It’s not up there with the fall of the Roman Empire or the sacking of Constantinople but still, ITV1 has brought down disaster on all of our heads – it’s chopped episodes of Lewis in half.
Poor, hangdog Lewis. Cutting him off at the knees seems a grubby reward for so many years of sterling service as a dependable TV copper - first as Morse’s sidekick and, since 2007, as his own man with his own oppo, the cerebral and chilly Hathaway.
But ITV has decided that the new series of three stories (starting on tonight) will work better, not as two-hour stand-alone dramas as they have always been, but hour-long (or rather 47 minutes with ad breaks) episodes spread across six weeks. “It’s a format that works very well,” I am told by an ITV person.
Boo, I say. Hiss. Nonsense. Look around you, ITV, we love our two-hour crime dramas. Great clumps of the country like nothing better on biting winter evenings than spending two cosy hours every Saturday night immersed in Inspector Montalbano, or Wallander, or back-to-back episodes of The Killing or The Bridge. Or Midsomer Murders (Wednesday). Nobody would think of bisecting that, would they?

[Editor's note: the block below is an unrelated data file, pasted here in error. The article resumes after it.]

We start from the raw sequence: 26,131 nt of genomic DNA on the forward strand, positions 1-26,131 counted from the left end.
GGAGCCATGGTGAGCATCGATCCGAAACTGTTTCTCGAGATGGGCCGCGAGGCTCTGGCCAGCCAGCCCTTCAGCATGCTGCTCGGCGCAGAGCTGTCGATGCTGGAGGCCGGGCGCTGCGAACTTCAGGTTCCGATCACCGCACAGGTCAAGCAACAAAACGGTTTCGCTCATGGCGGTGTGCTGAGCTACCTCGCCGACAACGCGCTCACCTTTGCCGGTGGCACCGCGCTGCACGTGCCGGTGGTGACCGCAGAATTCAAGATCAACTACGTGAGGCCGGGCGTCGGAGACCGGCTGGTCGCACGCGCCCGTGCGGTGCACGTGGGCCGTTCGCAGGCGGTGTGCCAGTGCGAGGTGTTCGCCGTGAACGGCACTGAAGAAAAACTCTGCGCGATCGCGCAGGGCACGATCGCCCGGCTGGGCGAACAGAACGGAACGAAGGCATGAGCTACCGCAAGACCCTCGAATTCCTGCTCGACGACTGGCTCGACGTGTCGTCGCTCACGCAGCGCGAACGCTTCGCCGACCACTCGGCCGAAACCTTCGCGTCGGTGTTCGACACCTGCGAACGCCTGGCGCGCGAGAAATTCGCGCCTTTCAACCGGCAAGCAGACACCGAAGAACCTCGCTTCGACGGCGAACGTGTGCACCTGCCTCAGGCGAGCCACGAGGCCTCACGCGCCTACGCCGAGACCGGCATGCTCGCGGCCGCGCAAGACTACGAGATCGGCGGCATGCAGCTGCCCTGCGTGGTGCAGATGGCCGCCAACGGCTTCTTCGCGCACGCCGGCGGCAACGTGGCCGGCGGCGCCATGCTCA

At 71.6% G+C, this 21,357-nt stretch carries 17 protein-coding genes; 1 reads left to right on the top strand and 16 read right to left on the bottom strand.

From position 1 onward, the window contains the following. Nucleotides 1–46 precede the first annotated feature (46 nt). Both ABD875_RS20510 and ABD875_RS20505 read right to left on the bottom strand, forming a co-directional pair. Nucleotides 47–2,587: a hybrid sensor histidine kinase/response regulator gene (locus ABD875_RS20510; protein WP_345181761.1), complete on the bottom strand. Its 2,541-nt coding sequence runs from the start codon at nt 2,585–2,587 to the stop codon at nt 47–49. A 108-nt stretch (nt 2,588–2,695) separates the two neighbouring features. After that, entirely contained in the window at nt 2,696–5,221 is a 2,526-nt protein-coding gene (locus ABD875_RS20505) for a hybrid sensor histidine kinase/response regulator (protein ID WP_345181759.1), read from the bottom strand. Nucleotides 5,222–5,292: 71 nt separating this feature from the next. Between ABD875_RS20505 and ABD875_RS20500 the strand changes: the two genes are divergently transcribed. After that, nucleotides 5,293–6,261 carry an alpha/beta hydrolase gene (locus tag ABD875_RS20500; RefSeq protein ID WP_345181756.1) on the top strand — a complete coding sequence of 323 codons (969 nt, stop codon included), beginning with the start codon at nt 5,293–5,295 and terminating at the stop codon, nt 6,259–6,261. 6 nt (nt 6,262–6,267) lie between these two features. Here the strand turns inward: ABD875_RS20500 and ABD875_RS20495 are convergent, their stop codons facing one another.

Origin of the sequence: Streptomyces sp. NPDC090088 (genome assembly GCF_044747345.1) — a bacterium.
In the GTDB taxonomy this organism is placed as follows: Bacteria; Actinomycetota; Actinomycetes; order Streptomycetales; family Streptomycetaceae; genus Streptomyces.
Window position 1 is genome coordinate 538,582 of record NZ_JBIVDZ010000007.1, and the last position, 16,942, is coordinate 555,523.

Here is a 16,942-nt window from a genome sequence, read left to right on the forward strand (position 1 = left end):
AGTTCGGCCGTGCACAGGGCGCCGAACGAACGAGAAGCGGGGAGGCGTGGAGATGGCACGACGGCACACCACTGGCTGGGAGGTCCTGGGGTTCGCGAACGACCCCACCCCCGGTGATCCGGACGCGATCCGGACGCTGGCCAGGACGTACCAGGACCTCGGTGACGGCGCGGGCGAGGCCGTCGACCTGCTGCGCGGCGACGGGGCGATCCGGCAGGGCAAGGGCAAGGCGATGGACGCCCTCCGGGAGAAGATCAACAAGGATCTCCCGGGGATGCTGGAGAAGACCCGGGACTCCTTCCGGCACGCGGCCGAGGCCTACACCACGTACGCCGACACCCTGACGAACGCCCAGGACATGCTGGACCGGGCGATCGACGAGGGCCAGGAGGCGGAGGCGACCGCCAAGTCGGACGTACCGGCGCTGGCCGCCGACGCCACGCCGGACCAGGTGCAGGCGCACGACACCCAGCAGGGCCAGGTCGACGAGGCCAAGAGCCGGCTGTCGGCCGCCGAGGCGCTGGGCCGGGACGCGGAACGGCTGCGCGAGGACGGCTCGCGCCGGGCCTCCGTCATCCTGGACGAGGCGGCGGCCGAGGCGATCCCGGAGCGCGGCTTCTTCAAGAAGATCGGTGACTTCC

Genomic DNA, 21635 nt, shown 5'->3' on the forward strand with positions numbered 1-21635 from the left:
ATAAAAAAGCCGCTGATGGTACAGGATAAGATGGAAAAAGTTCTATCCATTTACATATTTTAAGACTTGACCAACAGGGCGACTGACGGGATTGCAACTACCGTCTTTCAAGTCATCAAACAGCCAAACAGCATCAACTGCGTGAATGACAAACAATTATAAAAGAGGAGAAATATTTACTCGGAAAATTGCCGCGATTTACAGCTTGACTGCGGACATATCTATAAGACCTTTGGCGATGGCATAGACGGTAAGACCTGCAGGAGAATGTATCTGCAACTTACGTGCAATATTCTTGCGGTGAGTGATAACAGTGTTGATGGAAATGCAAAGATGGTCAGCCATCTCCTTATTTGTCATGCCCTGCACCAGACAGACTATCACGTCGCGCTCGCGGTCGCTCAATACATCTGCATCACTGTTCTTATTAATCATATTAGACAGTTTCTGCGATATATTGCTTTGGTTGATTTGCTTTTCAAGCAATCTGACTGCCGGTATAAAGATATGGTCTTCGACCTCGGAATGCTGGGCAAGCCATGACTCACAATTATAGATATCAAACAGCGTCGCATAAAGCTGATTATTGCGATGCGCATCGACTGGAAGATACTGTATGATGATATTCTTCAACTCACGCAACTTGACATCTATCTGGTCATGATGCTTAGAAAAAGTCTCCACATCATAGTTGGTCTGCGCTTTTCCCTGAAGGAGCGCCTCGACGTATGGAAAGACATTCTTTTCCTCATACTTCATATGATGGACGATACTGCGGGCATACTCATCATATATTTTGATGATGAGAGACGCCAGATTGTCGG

The two-hour format has always worked particularly well for Lewis, and Morse before it. These are slow (often very slow) and immersive stories with lots of talk and lots of suspects. Lewis is meant to take two hours in one sitting, so it has plenty of time to meander through Oxford’s pretty streets. Like a scotch egg, it should be consumed in one sitting, not cut in half and nibbled in consecutive weeks.
You don’t want to settle back into your sofa cushions as Lewis begins, only to be slapped in the face after an hour by a "next week" trail. "What, you mean it’s not finishing now, tonight?” I can hear you wail. "But I’ve got a big bowl of crisps that will take me two hours to eat. I had it all planned, I was looking forward to it."
And what about when you get flu? A couple of years ago I caught the kind of bug that hits you from behind like a sack of sand, leaving you jellied and able to do no more than lie prone and utter the most simple of commands to anyone within earshot. I was so ill that I actually looked forward to ITV1’s afternoon Lewis repeats. Two hours snuggled under a blanket, feeling sorry for myself as yet another shot of the Radcliffe Camera appeared on the screen. I even regaled the charming Kevin Whatley with my tale of woe at a party shortly afterwards, and he had the grace not to look bored.
So please, have a re-think, ITV. Now, more than ever, you face a nation that needs to escape the icy blast of austerity with a two-hour stroll through the dreamy and civilised streets of Oxford. It’s not much to ask.